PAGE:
66. Malcolm X ► Hebecame the Nation of Islam’s most prominent minister However, he broke away and formed his own Three members were later convicted of assassinating Malcolm ► After his pilgrimage to Mecca, Malcolm was more willing to consider limited acceptance of whites
67. “Black Power” ► Move away from nonviolence ► Stokley Carmichael’s definition: it meant African Americans should collectively use their economic and political muscle to gain equality Institutional Racism
68. Black Panthers ► Symbol of young militant African Americans ► Protected urban neighborhoods from police abuse ► Created antipoverty programs ► Stokely was “honorary Prime Minister”
69. Voting Rights Act 1965 ► Prohibited discrimination at voting polls ► Established bilingual ballots in areas with large amount of non-English speaking minorities ► Outlawed literacy tests for voters ► Gave Federal Government power to oversee all elections
70. Civil Rights act of 1968 ► Written as a follow-up to the CRA of 1964 ► Createdto enforce equal housing opportunities for all races ► Basically you cannot refuse to rent or sell a house to anyone, anywhere, based upon their race
72. “Momentum” Timeline ► May1961, Freedom ► Aug 1963, March on Riders Washington ► Sep1962, integrating the University of ► Summerof ’64 Mississippi Freedom Summer ► Apr 1963, Birmingham ► June1963, integrating the University of Alabama
73. Freedom Riders ► Apr-Dec 1961 ► Who: CORE and SNCC (congress of racial equality and student nonviolent coordinating committee) ► Plan of Action: to test the SC decision banning segregation on interstate bus routes ► Obstacles: violence ► Results: Desegregated busses due to loss of profit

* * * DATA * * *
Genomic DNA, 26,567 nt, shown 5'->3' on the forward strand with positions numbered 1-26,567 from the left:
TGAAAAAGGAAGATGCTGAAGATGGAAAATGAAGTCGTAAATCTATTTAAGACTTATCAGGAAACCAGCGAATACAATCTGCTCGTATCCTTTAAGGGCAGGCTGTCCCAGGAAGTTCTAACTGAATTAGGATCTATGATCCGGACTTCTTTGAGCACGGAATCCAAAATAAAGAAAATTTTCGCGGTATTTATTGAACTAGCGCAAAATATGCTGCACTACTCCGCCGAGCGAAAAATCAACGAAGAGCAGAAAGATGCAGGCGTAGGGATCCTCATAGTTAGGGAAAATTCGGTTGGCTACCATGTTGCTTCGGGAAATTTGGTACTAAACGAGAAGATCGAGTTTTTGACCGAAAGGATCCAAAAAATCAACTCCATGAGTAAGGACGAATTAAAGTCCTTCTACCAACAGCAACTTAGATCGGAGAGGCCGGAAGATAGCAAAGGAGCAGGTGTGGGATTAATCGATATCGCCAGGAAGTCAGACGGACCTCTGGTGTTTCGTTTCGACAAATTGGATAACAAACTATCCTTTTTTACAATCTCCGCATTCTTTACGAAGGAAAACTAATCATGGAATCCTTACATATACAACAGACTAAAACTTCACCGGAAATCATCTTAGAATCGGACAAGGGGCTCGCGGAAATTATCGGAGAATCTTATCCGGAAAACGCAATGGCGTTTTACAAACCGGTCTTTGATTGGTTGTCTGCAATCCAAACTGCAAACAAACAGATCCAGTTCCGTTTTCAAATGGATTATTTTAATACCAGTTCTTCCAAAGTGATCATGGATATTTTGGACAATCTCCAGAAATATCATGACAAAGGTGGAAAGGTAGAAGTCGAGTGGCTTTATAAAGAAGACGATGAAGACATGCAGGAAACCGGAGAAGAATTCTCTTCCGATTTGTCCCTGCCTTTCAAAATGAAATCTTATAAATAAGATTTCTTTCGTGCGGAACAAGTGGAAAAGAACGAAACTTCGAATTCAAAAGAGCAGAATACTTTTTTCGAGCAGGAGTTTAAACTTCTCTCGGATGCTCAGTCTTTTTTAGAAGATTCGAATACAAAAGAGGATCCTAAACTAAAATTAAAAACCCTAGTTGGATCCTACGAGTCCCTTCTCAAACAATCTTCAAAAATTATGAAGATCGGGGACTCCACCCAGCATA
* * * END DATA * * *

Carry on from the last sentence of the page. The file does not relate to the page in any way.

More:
74. University of Alabama ► June 1963 ► Who: Gov. George Wallace ► Plan of Action: integrate the University of Alabama ► Obstacles: Governor George Wallace ► Results: JFK used federal troops to enforce the desegregation
75. MLK’s final days ► Understood the anger and frustration of many urban African Americans ► Disagreed with the call for “black power” ► King’s assassination triggered riots in more than 100 cities ► 2 months later Robert Kennedy was assasinated
76. Freedom Summer ► Summer of ’64 ► Who: SNCC and volunteers ► Where: Mississippi ► Plan of Action: register voters ► Obstacles: Obstacles: Local officers killed volunteers ► Results: Congress did not pass a Voters Rights act.
77. The Selma Campaign ► Early 1965 ► Who: SCLC and SNCC ► Plan of Action: Voter registration drive and march to Montgomery ► Obstacles: violent, local law officers ► Reaction: LBJ responded by asking Congress for the swift passage of a new voting rights act. It passed in 1965.